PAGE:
Kevin8tor

Active Member
I am really sorry for your troubles, and others who have experienced similar issues with other major brands warranty claims. It makes you doubt the veracity of the commonly accepted "fact" that's bandied about on this forum that buying a BIG BRAND bike from a LBS is a guarantee of good after-the-sale service. I've seen plenty of posts on this forum saying this is WHY we pay the BIG BUCKS to the LBS for these brands. When push comes to shove, I am hearing that these MASSIVE companies are acting more and more like DTC companies: Essentially ignoring clients with valid warranty issues. Maybe it's because business is SO GOOD that they can piss on their dissatisfied customers and not worry about the consequences. The real crime is the ridiculous prices they charge because so many believe they will back their product when they break.
 

Stefan Mikes

Well-Known Member
Region
Europe
City
Brwinów (PL)
The real crime is the ridiculous prices they charge because so many believe they will back their product when they break.
In case of big trouble with an e-bike, Specialized typically furnish a brand new e-bike as a replacement.
 

Kevin8tor

Active Member
In case of big trouble with an e-bike, Specialized typically furnish a brand new e-bike as a replacement.SS
Stefan,

That has not happened here. It should not have to be a death-match to get a company to honor their own policies. It seems the the Bicycle manufacturers have decided that the components they hang on their bikes that they source from other companies are not their issue and do not fall under their warranty protections. That is utter CRAP and an abuse of consumers' good will.
 

jabberwocky

Well-Known Member
I am really sorry for your troubles, and others who have experienced similar issues with other major brands warranty claims. It makes you doubt the veracity of the commonly accepted "fact" that's bandied about on this forum that buying a BIG BRAND bike from a LBS is a guarantee of good after-the-sale service. I've seen plenty of posts on this forum saying this is WHY we pay the BIG BUCKS to the LBS for these brands. When push comes to shove, I am hearing that these MASSIVE companies are acting more and more like DTC companies: Essentially ignoring clients with valid warranty issues. Maybe it's because business is SO GOOD that they can piss on their dissatisfied customers and not worry about the consequences. The real crime is the ridiculous prices they charge because so many believe they will back their product when they break.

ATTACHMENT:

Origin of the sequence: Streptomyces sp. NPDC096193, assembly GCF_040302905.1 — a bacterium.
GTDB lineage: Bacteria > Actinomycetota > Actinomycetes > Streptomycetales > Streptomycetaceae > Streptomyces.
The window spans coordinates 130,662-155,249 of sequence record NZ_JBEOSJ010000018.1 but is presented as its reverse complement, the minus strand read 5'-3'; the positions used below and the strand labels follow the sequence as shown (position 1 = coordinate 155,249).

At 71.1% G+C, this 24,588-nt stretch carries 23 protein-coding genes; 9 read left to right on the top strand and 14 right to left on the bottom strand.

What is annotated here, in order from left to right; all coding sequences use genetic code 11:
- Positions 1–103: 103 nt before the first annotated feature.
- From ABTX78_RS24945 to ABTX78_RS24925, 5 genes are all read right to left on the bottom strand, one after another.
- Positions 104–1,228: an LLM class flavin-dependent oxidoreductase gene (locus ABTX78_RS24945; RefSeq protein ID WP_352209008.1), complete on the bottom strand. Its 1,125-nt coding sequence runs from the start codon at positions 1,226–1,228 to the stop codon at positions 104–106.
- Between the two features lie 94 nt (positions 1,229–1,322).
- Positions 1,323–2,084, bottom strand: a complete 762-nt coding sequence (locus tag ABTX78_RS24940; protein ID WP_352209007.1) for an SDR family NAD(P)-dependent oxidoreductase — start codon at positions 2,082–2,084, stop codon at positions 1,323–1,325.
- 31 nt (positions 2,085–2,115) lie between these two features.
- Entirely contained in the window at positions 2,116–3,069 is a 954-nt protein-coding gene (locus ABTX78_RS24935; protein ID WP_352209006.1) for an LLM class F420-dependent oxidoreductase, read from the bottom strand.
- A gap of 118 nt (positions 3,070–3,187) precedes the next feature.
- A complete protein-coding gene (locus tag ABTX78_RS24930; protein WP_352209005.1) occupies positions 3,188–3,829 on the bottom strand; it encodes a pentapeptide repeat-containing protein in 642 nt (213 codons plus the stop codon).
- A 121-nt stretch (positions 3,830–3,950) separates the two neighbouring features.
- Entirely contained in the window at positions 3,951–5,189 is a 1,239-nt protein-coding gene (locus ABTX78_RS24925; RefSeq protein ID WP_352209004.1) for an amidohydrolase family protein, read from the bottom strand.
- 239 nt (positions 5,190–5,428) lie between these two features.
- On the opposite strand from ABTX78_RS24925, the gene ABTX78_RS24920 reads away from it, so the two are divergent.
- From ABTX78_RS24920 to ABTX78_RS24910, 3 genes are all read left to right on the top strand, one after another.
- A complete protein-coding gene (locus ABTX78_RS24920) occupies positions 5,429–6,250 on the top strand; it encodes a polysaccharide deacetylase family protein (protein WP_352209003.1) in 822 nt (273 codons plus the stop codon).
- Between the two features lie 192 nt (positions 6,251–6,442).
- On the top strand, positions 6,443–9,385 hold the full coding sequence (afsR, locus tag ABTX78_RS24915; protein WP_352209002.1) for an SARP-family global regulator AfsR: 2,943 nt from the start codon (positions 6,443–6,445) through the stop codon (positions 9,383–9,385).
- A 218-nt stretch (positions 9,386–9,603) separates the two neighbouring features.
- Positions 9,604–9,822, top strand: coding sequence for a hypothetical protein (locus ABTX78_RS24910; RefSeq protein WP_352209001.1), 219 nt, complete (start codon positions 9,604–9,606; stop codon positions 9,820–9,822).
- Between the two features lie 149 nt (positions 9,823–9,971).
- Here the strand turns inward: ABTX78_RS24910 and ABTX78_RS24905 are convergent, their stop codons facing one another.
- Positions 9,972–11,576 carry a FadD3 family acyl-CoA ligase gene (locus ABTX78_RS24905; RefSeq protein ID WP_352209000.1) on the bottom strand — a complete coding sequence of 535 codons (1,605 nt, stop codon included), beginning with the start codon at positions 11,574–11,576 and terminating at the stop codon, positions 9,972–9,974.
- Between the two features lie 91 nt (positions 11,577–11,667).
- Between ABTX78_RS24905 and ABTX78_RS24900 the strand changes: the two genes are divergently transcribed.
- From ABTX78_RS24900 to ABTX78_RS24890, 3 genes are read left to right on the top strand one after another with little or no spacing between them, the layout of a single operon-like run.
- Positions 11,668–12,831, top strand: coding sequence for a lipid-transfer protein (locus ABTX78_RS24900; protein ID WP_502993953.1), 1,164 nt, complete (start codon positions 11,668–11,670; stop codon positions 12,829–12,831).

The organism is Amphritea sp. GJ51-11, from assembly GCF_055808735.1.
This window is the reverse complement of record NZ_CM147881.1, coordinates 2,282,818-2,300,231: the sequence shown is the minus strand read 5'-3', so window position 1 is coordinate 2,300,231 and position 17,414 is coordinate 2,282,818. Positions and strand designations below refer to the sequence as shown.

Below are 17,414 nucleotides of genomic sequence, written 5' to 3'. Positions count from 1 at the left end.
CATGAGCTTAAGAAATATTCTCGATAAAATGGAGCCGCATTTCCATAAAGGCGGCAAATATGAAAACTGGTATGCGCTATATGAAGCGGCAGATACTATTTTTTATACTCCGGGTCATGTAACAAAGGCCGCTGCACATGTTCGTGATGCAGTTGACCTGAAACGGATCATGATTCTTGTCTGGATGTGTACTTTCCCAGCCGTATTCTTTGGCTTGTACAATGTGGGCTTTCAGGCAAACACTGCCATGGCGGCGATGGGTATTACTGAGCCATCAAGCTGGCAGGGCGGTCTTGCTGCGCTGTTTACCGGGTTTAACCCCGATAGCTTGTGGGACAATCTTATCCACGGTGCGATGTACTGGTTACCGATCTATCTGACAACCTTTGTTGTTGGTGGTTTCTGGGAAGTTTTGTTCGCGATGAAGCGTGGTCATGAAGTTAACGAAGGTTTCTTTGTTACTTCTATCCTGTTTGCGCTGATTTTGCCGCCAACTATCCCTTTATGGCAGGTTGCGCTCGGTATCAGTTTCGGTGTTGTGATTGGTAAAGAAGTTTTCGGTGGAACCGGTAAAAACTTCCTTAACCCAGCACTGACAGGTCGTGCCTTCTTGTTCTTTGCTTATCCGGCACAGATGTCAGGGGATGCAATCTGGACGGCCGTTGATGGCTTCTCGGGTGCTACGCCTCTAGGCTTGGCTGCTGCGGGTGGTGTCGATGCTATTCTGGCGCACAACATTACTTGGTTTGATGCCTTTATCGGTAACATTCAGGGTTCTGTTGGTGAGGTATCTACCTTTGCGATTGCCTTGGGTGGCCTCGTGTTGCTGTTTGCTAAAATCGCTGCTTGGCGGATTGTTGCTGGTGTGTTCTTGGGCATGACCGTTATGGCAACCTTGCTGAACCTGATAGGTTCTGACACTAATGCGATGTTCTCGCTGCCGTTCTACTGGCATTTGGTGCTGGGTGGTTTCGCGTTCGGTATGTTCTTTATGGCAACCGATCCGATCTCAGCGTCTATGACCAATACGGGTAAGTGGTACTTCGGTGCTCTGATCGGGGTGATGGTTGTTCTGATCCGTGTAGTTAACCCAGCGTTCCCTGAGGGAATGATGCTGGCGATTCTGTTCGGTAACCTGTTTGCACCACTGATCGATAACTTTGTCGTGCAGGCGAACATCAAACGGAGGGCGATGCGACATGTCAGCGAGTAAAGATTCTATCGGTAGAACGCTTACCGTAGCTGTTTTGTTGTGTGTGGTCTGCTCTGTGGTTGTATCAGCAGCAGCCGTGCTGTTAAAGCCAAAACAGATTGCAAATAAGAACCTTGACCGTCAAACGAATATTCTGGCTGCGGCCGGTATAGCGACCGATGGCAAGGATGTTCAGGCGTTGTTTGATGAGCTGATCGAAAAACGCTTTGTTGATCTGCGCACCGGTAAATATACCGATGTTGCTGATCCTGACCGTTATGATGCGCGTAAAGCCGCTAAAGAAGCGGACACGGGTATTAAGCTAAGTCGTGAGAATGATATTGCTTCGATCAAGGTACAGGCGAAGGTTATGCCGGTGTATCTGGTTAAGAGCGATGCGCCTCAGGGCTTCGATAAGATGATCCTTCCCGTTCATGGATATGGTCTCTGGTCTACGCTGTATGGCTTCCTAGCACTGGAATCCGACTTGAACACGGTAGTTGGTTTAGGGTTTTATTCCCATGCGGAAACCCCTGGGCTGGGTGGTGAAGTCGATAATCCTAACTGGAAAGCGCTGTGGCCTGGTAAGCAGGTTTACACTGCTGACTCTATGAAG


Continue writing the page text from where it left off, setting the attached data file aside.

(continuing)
Service with any of the major brands is more about the shop than the brand itself. None of the major companies own the bike shops outright (ok, I think Specialized and Trek have a few factory stores around the world, but the vast majority are independent). The shop acts as the eyes and hands of the brand. Specialized (and Trek, and Giant, and..etc) don't pay mechanics directly. They offer high level support to their dealer, who actually interacts with the customer and handles the repair. Most of the threads on this forum throwing various brands under the bus don't seem to get this. 95% of the complaints about [insert brand here] are people dealing with a shop that is passing the buck.

Reading the OP, I'd say he escalated straight to Specialized very quickly, when it should have been a shop issue. Reading his original issue (brake dragging and then locking up), thats almost certainly a brake with air in the system. I've had the same thing happen to me. Its possible the brake had dragged long enough that the pads had glazed. If so, thats completely not Specializeds problem (the shop should have checked the bleed on the brake before selling it, and pads are wear items and generally not covered under warranty). His subsequent comment about SRAM not warrantying whatever the issue is probably falls under the same umbrella (or he damaged the brake riding without pads in it, and they are understandably refusing to replace a component the customer damaged).